Young Frankenstein | The Muny

Brooks’ music embodies the spirit of the movie so marvelously that in many ways the musical ends up being the funnier of the two.


I broke my own rule before heading to The Muny for an evening of musical magic—I watched the film version of Young Frankenstein first. I had seen it awhile back, and don’t get be wrong, my movie night with friends was great and all, but it caused me to enter into the live show wanting just that: the movie, actors and all. (This is why I intentionally avoid such pre-show screenings!)

However, it seems fair to suspect that I’m not the only audience member who spent much of the show drawing similarities and differences between the two. The inclination to do so is completely natural, BUT you’ll enjoy the show significantly more if you can silence your internal comparison commentary. Trust me. I wish I had made more of an effort to silence mine sooner into the show.

A parody of the film adaptations of Mary Shelley’s classic novel Frankenstein—and the horror genre in general—the movie and subsequent musical Young Frankenstein introduces the audience to the grandson of the infamous Dr. Victor Frankenstein, physician and professor Dr. Frederick Frankenstein (Robert Petkoff). Frederick has gone as far as changing the pronunciation of his last name to disassociate himself from his monster obsessed family members. He shows no interest in his grandfather’s work…that is until Victor passes away. Frederick bids his fiancé, Elizabeth (Jennifer Cody), a temporary farewell to travel to Transylvania to settle Victor’s estate. There he meets his hunch-backed servant, Igor (Steve Rosen); a blonde beauty named Inga (Stephanie Gibson) who Igor has found to serve as Frederick’s assistant; and housekeeper (or shall we say castle keeper) Frau Blücher (Vicki Lewis). Frederick tries to convince this motley crew that he has no interest in picking up where his grandfather left off, but you know what they say, “when in Rome, do as the Romans do.” Once he stumbles upon Victor’s private library, he too becomes hooked on the notion of resurrecting the dead. And from there chaos ensues.

When the film’s director, Mel Brooks, teamed up with Thomas Meehan to write the book for this musical, the plot and characters were left relatively unchanged. Instead, Brooks strategically sprinkled in more than a dozen songs to complement the preexisting storyline in the wackiest way possible. The result: Laughter, laughter, and more laughter. His music embodies the spirit of the movie so marvelously that in many ways the musical ends up being the funnier of the two. It’s even more over-the-top than the original!

Does Petkoff play the part like Gene Wilder, who originated the role of Frederick in the movie? Not exactly. There’s only one Wilder. But this isn’t a bad thing. While Wilder’s eccentric, wild-eyed take on this role made it memorable, Petkoff’s own portrayal of peculiarity combined with his vocals is what will make you want to buy another ticket on the way out.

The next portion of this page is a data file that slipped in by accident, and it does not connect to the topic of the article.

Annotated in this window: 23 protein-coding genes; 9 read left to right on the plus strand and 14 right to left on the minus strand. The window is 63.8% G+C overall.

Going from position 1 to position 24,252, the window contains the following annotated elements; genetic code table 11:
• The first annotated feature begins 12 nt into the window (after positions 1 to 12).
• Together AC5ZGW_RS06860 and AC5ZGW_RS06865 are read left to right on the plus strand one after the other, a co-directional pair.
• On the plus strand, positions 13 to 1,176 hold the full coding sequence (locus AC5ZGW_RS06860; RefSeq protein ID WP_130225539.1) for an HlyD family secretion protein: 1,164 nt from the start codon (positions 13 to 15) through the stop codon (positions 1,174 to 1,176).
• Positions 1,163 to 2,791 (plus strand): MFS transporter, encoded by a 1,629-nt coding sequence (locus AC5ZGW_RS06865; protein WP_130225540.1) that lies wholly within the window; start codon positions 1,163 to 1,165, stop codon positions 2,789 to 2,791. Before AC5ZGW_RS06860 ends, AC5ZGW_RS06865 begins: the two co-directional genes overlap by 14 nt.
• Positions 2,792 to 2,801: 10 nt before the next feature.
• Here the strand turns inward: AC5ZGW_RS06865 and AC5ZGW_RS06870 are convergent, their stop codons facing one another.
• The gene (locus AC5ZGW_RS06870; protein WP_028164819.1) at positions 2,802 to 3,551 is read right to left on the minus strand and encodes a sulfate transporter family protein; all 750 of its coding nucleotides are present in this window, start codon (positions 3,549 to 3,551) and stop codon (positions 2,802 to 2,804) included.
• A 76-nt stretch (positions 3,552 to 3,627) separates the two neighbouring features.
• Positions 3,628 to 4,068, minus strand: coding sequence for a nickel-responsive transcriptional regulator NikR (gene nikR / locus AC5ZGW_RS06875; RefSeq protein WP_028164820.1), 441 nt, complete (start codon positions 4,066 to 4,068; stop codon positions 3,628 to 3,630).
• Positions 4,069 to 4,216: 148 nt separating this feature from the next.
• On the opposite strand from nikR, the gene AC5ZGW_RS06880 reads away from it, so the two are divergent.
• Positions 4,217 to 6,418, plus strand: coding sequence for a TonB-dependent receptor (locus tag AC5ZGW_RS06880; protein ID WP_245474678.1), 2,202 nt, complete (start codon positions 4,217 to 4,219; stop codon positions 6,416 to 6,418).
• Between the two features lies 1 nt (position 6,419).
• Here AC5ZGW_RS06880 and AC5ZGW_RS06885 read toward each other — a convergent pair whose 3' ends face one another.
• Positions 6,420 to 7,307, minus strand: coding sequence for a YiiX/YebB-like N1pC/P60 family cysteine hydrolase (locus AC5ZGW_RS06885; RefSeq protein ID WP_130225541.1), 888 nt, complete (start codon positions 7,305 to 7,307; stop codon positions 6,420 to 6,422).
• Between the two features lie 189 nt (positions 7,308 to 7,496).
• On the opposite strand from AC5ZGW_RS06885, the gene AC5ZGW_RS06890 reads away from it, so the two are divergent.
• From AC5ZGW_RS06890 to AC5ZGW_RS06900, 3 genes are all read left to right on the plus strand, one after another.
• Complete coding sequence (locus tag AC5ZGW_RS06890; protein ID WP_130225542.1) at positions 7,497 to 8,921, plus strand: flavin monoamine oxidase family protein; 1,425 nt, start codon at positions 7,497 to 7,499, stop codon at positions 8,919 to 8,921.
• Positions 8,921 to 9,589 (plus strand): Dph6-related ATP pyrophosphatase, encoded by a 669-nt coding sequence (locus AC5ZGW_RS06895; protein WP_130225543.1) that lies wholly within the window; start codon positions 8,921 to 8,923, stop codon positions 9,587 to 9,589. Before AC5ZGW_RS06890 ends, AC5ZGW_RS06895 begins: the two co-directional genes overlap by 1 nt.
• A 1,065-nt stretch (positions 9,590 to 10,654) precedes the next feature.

I can’t give Petkoff all of the credit for wowing the crowd; it was a group effort! There wasn’t a single weak link in this cast. Cody was exceptional as Elizabeth—a character we get to know MUCH better in the musical. Timothy Hughes played the perfect mumbling Monster. Gibson was a gem and, as we learn in “Roll in The Hay,” a great yodeler. And Rosen ensured Igor hobbled his way into the hearts of the audience members with his comedic timing and charm. (Fun fact: Cody and Rosen both starred in The Muny’s recent production of “The Addams Family,” as Grandma and Uncle Fester respectively).

Last but not least, I have to shine a spotlight on a couple of immensely talented people who poured their time and talents into the show behind-the-scenes. Paul Tate dePoo III’s scenic design exceeds all expectations. It single-handedly transports the crowd to Transylvania. Secondly, I must applaud Josh Rhodes choreography. It’s creative on both a small and large scale, and his expansion of the “Puttin’ on the Ritz” dance number (the only musical number in the movie, music and lyrics by Irving Berlin) is the absolute number one reason I recommend seeing this show. It was superb!

In the playbill for this show, Dennis Brown provides a bit of background on the moment when Mel Brooks fell madly in love with theatre. After seeing his first Broadway show, “Anything Goes,” Brooks’ gushed, “I had goose bumps. I almost fainted. I figured that a Broadway musical was as close to heaven as I’d ever get… This is the world I want to live in.” I loved reading this because I know countless theatre patrons who will agree with me when I say that the mere opportunity to see this show live on stage gives the story a special dose of magic that not even a 3D movie will ever be able to replicate. | Megan Washausen

Young Frankenstein runs at The Muny through July 19. For ticket information, visit, and check out tickets for the next show, Mama Mia!, while you’re there!

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